The CIA’s wrong: Arming rebels works

Christopher Dickey writes: The New York Times ran a story last week that suggested CIA covert operations failed again and again to achieve the policy objectives set for them.

Just about everyone I talked to afterward in the U.S. intelligence community saw this as a story put out by the administration. One retired high-ranking intelligence officer said the article “seems founded on the kind of leaks that are permissible when beneficial to folks in high places but prosecutable when done by others.”

Has the CIA failed repeatedly to meet its covert goals? Actually, the problem has been exactly the reverse. With the exception of the Bay of Pigs, the agency has succeeded repeatedly, sometimes spectacularly. In Afghanistan in the 1980s “the CIA arms for the mujahedin won the final and decisive battle of the Cold War, liberating Eastern Europe and destroying the USSR,” says CIA veteran Bruce Riedel, now at the Brookings Institute. “That’s victory by any measure. Of course the war had other long term consequences, but the CIA accomplished what the White House wanted, a Russian Vietnam.”

Long-term consequences indeed. What happened again and again after the agency eliminated or helped to neutralize the presumed bad guys was the spectacle of their replacements turning out to be as bad or worse. But for those tragic policy decisions one must blame every president dating back to Dwight D. Eisenhower. American commanders-in-chief and the people around them come to think they can reengineer countries around the world, whether to make them more anti-Communist in the old days, or less terrorist, or more humanitarian in the present. And in many cases the action is out in the open.

“A CIA study says arming rebels rarely works?” a senior veteran of the agency asked wryly. “You could say the same thing about the U.S. military. How many wars have we won since World War II?” Granada? Kosovo? One hardly wants to mention the continuing tragedy of Iraq and Afghanistan: “mission accomplished” turns so quickly to “mission impossible.”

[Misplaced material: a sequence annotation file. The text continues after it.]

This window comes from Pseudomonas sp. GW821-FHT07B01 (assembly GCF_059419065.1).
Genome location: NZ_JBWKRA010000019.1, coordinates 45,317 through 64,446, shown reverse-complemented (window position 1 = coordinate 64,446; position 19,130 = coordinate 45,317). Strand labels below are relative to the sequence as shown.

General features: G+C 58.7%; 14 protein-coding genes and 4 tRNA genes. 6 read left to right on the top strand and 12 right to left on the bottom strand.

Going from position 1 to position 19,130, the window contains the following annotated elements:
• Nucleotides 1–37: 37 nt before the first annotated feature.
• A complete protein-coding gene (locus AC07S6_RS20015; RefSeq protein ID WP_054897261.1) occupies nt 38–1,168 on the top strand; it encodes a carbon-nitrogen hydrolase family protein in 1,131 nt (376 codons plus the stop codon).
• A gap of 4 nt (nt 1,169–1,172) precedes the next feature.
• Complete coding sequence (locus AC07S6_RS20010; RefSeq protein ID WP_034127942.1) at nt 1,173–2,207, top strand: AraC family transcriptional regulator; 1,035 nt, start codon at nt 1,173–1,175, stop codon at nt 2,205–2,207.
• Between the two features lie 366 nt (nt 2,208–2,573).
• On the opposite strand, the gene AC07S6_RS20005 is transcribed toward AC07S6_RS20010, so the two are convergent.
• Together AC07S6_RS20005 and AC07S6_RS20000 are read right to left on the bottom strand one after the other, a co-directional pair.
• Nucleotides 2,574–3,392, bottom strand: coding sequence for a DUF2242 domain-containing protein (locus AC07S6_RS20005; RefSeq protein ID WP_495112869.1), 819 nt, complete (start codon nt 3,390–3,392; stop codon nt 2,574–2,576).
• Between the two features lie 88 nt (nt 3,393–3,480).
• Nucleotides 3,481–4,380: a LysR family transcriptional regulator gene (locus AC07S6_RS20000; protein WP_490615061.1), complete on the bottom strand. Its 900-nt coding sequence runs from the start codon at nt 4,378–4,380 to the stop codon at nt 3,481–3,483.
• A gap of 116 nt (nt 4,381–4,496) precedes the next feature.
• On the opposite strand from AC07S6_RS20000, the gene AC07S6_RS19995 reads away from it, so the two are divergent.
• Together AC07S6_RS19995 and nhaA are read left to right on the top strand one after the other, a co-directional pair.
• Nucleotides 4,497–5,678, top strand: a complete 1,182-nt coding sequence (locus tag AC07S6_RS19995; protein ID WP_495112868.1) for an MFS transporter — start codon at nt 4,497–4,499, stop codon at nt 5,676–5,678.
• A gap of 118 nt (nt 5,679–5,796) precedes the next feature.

From 1983 to 2003 the United States waged what Rudyard Kipling called “savage wars of peace” to teach lessons and change regimes just about every year, sometimes secretly, more often openly, in Lebanon, Granada, Nicaragua, Angola, Afghanistan, Libya, against Iran in the Persian Gulf, Iraq, Somalia, Haiti, the Balkans, and so on. Most Americans have forgotten these operations, of course, but the latter ones, especially the 1999 Kosovo war in which not a single allied soldier lost his or her life, started to make the whole business of war look just a little too easy—and laid the groundwork for the biggest disaster of all, the full scale invasion of Iraq.

By comparison with conventional military campaigns, the CIA ops were, in fact, pretty small beer, but most eventually left an acrid aftertaste. [Continue reading…]

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